World Cup highlights positives of integration in Europe

A trend has seen European teams with the most ethnically diverse squads — Belgium, France, and England — progress into the latter stages of the competition.

LONDON - As the World Cup continues, migration and integration remain hot-button issues across Europe. However, nowhere are the vagaries — positive and negative — of migration and integration better showcased than in football and the highs and lows of the world’s most widely viewed sporting event.

A trend has seen European teams with the most ethnically diverse squads — Belgium, France, England and Switzerland — progress into the latter stages of the competition. For the most part, countries that failed to take advantage of vibrant immigrant communities have fallen behind rivals that have.

Belgium, a dark-horse contender to win the tournament, has progressively increased the number of non-Belgians on its squad. In 2002, there were two non-ethnic Belgians on the World Cup team. At its next World Cup appearance, in 2014, there were nine non-ethnic Belgians. That number is 11 in 2018.

While most of these players — such as midfielder Marouane Fellaini or defender Vincent Kompany — are second-generation immigrants born in Belgium, what is clear is that the idea of nationality among modern footballers has become much more fluid.

Belgium secured maximum points from its qualification group thanks to a 1-0 victory over England courtesy of a brilliant goal from winger Adnan Januzai. Januzai, who was born in Brussels to a Kosovar-Albanian family, could have chosen to play for one of five countries — Belgium through his birth, Albania or Serbia through his parents, Turkey through his grandparents or England after having lived there for five years.

The Red Devils’ tense round-of-16 victory over Japan carried a distinctly Moroccan flavour with goals from Fellaini and winger Nacer Chadli, both of whom were born in Belgium to Moroccan parents. Chadli, a dual citizen of Morocco and Belgium, had played for the Moroccan national team in 2010 before choosing to represent the country of his birth.

“Belgium needs to thank Morocco for these goals,” tweeted one Moroccan fan after the match. “I don’t care what anyone says, Belgium won because of Morocco,” tweeted another.

Morocco was qualified for the World Cup but failed to advance from a tough group that included Spain, Portugal and Iran. Morocco’s squad represents the reverse trend with 17 of the 23 players being born outside of the country, mostly in the Netherlands, France and Belgium. This was also the case for Tunisia, as 11 of the squad were born in Europe, mostly in France and the Netherlands.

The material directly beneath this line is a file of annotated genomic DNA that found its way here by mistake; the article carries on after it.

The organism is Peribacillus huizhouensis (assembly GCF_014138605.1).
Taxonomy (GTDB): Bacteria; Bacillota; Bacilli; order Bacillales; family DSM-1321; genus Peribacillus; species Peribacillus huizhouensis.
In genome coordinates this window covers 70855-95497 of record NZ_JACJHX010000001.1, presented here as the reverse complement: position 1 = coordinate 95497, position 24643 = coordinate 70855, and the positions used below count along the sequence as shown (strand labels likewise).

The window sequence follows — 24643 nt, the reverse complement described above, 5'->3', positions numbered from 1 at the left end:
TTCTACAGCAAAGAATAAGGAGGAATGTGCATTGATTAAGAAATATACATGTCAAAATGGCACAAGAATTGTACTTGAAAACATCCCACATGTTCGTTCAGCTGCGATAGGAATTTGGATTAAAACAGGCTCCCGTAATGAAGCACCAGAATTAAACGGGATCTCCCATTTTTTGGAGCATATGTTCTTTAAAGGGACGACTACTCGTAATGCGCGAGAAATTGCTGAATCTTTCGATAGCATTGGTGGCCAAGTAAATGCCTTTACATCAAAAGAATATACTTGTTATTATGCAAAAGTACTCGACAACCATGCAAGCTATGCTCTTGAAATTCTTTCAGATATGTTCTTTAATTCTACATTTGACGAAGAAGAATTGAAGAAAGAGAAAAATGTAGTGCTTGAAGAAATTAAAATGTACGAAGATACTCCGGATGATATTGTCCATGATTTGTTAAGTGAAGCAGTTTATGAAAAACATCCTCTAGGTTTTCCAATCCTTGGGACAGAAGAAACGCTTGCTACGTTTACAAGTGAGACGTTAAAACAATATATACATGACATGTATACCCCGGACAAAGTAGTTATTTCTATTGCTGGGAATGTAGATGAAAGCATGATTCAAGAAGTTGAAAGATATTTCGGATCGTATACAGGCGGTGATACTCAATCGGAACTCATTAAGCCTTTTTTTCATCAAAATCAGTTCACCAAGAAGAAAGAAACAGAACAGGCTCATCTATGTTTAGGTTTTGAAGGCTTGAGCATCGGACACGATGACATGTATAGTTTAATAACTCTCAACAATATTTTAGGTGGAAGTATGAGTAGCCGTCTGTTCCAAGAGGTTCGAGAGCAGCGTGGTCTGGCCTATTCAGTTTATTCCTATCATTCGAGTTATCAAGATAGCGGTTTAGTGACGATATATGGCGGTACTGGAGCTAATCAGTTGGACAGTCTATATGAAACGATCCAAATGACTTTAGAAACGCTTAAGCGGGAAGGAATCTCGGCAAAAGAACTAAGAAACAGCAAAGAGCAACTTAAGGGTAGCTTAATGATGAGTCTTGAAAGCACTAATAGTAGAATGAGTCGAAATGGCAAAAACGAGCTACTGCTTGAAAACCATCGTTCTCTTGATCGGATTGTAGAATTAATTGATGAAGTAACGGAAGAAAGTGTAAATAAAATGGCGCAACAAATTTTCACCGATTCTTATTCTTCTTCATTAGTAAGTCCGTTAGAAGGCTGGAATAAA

As Belgium fans, whether Flemish, Walloon or second-generation immigrants from North Africa, come together to support their national team, it is clear that this openness and togetherness are something unique to football.

A few days before an ethnically diverse Belgium team beat Japan to secure a quarterfinals spot against Brazil, Belgium’s right-wing Immigration Minister Theo Francken called on Europe to take a tough Australia-style line on migration.

“If nobody wants to take the migrants, we will have to set up a refugee camp in North Africa,” he told Italian daily il Giornale, ignoring the fact that the parents of half the Belgium team would likely have ended up in such a camp in the past.

Football often shows the positives of migration and integration, with this ultimately failing to find similar support on a wider societal level.

France, for example, has probably the most racially diverse team at the World Cup, with more than three-quarters of the roster (18 players) coming from the country’s varied community of immigrants. While France’s fans of all backgrounds can unite in support of the national team, nobody who has visited Paris’s immigrant banlieues can argue that unity and integration go beyond football.

A leaked recording of French coach Laurent Blanc in 2011 caused controversy when it revealed that he was in favour of limiting the number of places at national soccer academies for players with dual citizenship.

“I don’t mean that in a racist way or anything,” he said. “When these guys wear our national team jersey from 16, 18 all the way to under 21 before leaving for African or North African teams, it bothers me greatly.”

However, that is a sword that cuts both ways. Switzerland, with a population of just more than 8 million, made it into the knock-out round of the World Cup thanks largely to its ability and willingness to draw on its immigrant community.

Fourteen of Switzerland’s teams of 23 are “secondos” — a term used by the Swiss to denote second-generation immigrants. However, it is clear that not all immigrants leave their heritage behind when they put on the shirt of their birth country.

Two of Switzerland’s best players — Xherdan Shaqiri, who was born in Kosovo, and Granit Xhaka, whose parents are ethnic Albanian — stoked controversy during the World Cup by celebrating goals against Serbia by making a “double-eagle” hand gesture —  a tribute to the two-headed eagle on the Albanian flag.

Mahmud el-Shafey is an Arab Weekly correspondent in London. You can follow him on twitter @mahmudelshafey

This article was originally published in The Arab Weekly.